American Airlines Inc. pilots, who accepted a 23 percent pay cut in 2003, say they want a share of the carrier's future profits.
The Allied Pilots Association's board of directors adopted a resolution Saturday that says the pilots, "who gave a disproportionate share of the 2003 concessions which saved American Airlines from bankruptcy, shall share in the return of the profitability of our company."
At American's request, the company and union began contract talks in September, even though the contract normally wouldn't be amendable until 2008.
Neither side has made a firm proposal on what it's seeking from the other.
However, union leaders have indicated they expect to increase pilot pay, particularly in light of pay increases for top American executives and bonuses of nearly $100 million that went to management this year.
The resolution "just means shared gain," said American pilot Denny Breslin, head of the union's communications committee. "We've all shared the pain. The management has reaped the rewards of that pain. Now the board is giving the negotiating committee the direction to say it's our turn. We want our return on our investment and want our money back."
The company has indicated it wants to increase the number of hours every pilot flies each year, decrease the amount of sick leave and change the way it schedules pilots on reserve.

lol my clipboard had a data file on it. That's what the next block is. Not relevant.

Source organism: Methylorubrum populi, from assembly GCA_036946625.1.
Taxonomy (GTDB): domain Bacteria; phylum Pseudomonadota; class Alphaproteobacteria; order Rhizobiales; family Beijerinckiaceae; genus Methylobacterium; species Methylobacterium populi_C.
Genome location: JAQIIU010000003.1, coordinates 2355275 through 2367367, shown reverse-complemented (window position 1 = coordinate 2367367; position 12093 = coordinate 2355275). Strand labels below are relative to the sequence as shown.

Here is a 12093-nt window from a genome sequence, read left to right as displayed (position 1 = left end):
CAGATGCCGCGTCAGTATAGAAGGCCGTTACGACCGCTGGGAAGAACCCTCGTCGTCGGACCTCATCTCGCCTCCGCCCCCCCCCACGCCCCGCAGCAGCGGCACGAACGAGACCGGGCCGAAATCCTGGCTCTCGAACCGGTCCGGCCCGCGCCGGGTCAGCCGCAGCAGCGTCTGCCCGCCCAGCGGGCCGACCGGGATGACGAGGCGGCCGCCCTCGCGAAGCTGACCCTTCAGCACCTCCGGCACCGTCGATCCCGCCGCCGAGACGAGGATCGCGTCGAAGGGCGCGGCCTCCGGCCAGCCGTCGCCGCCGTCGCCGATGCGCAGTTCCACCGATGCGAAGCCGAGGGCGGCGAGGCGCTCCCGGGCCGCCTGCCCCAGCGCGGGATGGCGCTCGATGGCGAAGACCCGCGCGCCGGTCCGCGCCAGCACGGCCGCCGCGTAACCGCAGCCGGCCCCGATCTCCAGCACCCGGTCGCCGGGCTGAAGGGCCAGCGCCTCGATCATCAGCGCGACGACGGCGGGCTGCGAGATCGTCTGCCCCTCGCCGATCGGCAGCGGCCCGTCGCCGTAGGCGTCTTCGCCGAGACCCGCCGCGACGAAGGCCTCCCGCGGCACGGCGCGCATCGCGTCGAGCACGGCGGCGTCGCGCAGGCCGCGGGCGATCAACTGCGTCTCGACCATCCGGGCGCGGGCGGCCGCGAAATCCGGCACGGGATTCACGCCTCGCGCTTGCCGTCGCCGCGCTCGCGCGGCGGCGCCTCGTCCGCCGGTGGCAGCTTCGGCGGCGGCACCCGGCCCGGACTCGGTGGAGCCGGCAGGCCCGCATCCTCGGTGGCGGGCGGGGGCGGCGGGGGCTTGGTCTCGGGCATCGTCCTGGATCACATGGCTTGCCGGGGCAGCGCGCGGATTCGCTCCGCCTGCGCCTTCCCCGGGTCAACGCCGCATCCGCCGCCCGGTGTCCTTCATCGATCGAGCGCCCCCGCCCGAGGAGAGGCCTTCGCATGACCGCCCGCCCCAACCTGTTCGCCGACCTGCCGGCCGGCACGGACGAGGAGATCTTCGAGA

Reserve pilots are assigned flights on an as-needed basis, rather than bidding on a set schedule each month.
With its finances battered by a slowdown in business travel and the fallout from the Sept. 11, 2001, terrorist acts, American narrowly avoided bankruptcy in April 2003 by negotiating $1.6 billion in pay cuts and other concessions from its employees. The pilots contributed an estimated $660 million a year.
AMR Corp., American's parent, lost more than $8 billion between 2001 and 2005 but posted combined net income of $306 million in the second and third quarters of this year.
Those profits marked AMR's first consecutive quarters in the black since the third and fourth quarters of 2000.
"We are certainly pleased with the progress we have made financially," American spokeswoman Sue Gordon said. "However, two profitable quarters does not a complete turnaround make. We have still a long way to grow to reach our goal of sustained profitability."
American has to be competitive with all areas of its business, Ms. Gordon said. "Despite our recent progress, our company is still at a competitive disadvantage to its peers," she said.
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Pilots at American Airlines are seeking an across-the-board pay raise and more control over scheduling as the two sides begin early contract talks.
The airline is expected to want more flying time and pay likely to be issue.